A Find My Apple Pencil feature could be in the works, but it’s probably going to require a future stylus from Apple capable of vibrating when nearby.
- A future Apple Pencil might support location tracking via the Find My network and use acoustic signals to telegraph its location.
- This would benefit users as the Pencil is very easy to lose due to its size.
- However, such a feature can’t be implemented on existing Pencils via software because those models can’t emit sound as they lack a built-in speaker.
Find My Apple Pencil could be in the works
Playing a high-pitched sound is helpful when locating a lost device via the Find My app on the iPhone, iPad, Mac and iCloud.com. You can make a device play a sound in Lost Mode to help you find it once you’re nearby. The sound emitted gradually increases in volume, playing for approximately two minutes.
Might Apple make the current Pencil models compatible with the Find My network?
It might. The Pencil has Bluetooth that the Find My network uses to detect and report a missing device’s location. But without alerting a nearby user of its presence in the physical world, spotting the tiny stylus is easier said than done.
Apple may attempt to solve this problem with a future Pencil.
A recent patent application it filed with the US Patent & Trademark Office under application number 20230161545 describes the use of acoustic resonators within the device’s end-cap to play a sound and produce vibrations.
Apple Pencil may get acoustic resonators
Titled “Peripheral device with acoustic resonators,” the invention outlines locating a lost stylus or another peripheral input device by leveraging acoustic resonators. In one embodiment, the resonators could be located underneath the cap at the top of the stylus, which currently houses the haptic feedback module.
“Locating a lost stylus or other peripheral input device can be made possible by acoustic resonators integrated within housing structures of the stylus,” Apple posits.
“Acoustic resonators can be formed at an end of the stylus opposite its tip and can include portions of the stylus outer housing that are thinned down to an engineered thickness that has a particular resonant behavior or frequency,” it continues.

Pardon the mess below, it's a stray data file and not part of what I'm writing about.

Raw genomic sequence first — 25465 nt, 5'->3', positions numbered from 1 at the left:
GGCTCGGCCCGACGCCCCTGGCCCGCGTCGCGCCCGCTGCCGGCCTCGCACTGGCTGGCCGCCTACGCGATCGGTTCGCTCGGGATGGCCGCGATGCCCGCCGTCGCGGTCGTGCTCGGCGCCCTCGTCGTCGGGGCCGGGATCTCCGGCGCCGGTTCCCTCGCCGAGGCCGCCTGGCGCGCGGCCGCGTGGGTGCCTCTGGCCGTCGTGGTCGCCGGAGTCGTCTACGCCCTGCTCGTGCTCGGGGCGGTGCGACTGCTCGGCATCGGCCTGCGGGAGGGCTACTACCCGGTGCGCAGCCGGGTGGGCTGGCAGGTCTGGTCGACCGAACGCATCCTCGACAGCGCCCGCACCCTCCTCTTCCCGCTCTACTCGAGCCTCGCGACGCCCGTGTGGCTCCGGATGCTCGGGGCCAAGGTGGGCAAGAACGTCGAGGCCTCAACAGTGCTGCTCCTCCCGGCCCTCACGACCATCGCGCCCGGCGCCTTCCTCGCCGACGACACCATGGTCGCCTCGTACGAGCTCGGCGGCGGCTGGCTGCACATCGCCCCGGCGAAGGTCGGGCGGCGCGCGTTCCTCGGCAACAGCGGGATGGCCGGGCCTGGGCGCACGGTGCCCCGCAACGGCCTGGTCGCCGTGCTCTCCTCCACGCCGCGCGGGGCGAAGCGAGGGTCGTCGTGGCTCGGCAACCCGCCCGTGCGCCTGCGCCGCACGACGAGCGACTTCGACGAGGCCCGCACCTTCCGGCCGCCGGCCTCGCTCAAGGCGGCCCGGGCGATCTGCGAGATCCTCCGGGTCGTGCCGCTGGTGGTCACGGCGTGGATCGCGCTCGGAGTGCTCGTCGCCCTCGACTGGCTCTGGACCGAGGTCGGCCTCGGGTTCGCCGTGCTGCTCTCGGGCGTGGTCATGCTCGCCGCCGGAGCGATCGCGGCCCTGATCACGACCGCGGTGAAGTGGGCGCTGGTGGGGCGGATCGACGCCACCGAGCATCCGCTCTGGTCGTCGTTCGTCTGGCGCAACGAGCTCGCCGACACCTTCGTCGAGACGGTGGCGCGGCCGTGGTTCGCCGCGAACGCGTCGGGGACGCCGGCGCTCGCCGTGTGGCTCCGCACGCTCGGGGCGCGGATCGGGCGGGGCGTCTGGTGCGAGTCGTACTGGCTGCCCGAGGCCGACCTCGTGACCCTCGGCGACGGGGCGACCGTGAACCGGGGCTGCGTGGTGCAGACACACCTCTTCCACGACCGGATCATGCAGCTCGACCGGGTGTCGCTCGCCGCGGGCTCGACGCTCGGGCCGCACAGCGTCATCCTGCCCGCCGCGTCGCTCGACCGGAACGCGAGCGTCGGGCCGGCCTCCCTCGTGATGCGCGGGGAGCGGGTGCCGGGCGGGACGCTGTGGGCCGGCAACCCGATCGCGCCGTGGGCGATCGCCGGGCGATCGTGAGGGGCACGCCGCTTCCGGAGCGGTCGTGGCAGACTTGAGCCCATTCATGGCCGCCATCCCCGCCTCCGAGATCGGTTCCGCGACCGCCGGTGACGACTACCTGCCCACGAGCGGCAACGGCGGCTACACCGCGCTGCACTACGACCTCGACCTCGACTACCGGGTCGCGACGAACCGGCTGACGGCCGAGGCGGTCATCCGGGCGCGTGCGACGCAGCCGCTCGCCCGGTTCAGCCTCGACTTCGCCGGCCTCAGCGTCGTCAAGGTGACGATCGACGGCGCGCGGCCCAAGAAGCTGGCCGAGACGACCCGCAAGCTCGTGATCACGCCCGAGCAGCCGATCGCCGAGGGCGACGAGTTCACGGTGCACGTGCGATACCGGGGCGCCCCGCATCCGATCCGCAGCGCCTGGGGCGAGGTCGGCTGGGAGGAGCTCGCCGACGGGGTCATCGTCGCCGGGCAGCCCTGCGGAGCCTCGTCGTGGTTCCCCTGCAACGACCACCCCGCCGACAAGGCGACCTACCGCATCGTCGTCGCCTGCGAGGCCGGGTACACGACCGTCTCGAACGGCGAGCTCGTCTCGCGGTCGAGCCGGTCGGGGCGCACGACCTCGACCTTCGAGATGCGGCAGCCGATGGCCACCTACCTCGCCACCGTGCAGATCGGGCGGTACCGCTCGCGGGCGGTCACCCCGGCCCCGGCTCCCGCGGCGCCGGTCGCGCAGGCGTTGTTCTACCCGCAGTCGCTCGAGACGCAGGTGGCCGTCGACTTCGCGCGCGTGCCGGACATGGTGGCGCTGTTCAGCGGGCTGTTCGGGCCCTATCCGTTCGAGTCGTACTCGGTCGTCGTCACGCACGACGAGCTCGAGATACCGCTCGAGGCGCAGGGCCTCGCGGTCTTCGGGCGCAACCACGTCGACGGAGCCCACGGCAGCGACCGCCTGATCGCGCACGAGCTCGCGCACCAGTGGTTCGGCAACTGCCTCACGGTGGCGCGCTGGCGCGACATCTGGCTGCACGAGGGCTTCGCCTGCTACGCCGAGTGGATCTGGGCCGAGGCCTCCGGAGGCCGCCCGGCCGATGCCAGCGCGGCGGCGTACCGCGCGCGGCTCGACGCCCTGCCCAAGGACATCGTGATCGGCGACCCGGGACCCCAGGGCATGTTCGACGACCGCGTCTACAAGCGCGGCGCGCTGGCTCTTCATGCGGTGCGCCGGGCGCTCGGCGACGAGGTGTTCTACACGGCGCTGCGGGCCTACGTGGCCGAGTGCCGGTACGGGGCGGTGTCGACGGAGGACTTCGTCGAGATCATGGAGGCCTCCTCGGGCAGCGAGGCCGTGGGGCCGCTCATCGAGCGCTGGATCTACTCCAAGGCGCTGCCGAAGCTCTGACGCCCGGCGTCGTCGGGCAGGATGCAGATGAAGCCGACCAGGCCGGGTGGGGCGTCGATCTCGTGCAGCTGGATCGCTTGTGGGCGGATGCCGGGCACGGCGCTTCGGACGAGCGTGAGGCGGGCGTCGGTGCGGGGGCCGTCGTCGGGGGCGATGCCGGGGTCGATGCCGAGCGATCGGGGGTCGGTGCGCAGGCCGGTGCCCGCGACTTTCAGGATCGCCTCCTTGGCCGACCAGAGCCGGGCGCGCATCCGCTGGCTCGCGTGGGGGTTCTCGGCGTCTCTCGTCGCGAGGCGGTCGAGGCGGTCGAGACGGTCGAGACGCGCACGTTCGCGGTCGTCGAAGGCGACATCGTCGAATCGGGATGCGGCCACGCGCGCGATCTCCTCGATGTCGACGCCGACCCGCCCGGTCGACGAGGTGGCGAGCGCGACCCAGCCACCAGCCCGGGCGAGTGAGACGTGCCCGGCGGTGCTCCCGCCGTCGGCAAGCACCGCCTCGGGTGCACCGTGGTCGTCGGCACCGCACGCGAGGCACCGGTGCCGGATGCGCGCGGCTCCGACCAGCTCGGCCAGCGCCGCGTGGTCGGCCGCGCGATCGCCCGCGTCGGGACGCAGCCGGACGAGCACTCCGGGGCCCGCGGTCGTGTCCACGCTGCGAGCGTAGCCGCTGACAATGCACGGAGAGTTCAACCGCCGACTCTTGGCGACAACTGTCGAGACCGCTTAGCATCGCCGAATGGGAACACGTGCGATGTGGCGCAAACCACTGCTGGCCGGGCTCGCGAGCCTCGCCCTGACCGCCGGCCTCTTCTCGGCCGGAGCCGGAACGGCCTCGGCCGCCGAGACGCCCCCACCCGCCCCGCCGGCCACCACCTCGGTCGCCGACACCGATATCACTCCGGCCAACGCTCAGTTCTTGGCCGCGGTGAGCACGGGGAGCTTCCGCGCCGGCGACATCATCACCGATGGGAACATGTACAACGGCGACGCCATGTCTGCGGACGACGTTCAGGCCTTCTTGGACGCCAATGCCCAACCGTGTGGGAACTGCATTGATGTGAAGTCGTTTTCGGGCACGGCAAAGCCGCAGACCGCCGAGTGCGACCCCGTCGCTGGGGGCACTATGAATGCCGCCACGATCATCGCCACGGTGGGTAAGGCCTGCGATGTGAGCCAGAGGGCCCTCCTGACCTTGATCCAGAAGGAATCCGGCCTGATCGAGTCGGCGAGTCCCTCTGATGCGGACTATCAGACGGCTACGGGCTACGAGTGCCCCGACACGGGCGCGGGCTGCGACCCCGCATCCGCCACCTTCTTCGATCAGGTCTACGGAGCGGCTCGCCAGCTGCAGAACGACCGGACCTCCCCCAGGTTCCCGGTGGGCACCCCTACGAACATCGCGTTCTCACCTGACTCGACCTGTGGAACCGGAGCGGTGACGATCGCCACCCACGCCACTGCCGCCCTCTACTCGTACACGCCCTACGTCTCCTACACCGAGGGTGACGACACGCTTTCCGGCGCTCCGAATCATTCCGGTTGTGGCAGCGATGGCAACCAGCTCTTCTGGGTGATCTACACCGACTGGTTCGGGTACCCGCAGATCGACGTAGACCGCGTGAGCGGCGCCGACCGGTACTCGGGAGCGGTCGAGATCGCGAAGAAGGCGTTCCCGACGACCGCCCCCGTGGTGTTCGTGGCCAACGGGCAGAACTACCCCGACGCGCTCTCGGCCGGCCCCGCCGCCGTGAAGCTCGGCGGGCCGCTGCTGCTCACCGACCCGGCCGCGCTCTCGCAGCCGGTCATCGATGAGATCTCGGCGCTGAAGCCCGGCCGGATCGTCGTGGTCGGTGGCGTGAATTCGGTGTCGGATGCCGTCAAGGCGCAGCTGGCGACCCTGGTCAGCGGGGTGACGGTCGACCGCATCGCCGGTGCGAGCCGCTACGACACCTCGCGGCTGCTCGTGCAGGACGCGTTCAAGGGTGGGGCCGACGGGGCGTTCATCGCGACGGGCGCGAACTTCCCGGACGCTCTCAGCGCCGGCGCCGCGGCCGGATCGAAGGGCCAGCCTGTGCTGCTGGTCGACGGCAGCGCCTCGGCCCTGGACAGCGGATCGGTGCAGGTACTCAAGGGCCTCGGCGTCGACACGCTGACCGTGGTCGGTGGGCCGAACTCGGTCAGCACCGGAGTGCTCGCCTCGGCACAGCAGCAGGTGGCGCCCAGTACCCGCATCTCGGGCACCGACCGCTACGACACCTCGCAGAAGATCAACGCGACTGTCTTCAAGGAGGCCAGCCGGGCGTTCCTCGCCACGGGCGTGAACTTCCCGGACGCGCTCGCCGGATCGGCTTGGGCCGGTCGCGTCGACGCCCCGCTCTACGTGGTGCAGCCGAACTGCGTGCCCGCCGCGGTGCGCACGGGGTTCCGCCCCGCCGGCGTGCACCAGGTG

“The drive signal generated at the haptic module can be transferred to the acoustic resonators through a path of material that mechanically couples the acoustic resonators to the haptic module,” reads the description.
The importance of a resonant frequency
An acoustic resonator emits a resonant frequency that makes a medium vibrate at the highest amplitude. In the context of Apple’s idea, your iPhone would emit a sound matching the resonant frequency of the Apple Pencil’s cap.
Doing so would make an Apple Pencil vibrate audibly, making it easier to find if you’re within Bluetooth range—assuming your hearing is good and the stylus is nearby. For those wondering, the patent application leaves no room for implementing this feature on the existing Pencil models in software.
Will this invention see the light of day?
We don’t know if Apple will add acoustic resonators to the next Pencil or a later model. Also, Apple often patents various solutions as a defensive strategy, so there’s no guarantee that this invention will ever see the light of day.
Finding a lost Pencil using an iPad
In the meantime, first and second-generation Pencil owners can resort to our tips for finding a lost Apple Pencil using their iPad. One of the tips involves going to Settings > Bluetooth and seeing if your Pencil shows up there, indicating the stylus is within Bluetooth range of 10 to 15 feet, or about five meters.
Another solution requires downloading a specialized Bluetooth tracker app. However, both solutions have limited utility because they can only be used to locate a lost Apple stylus on a map if you’re within Bluetooth range.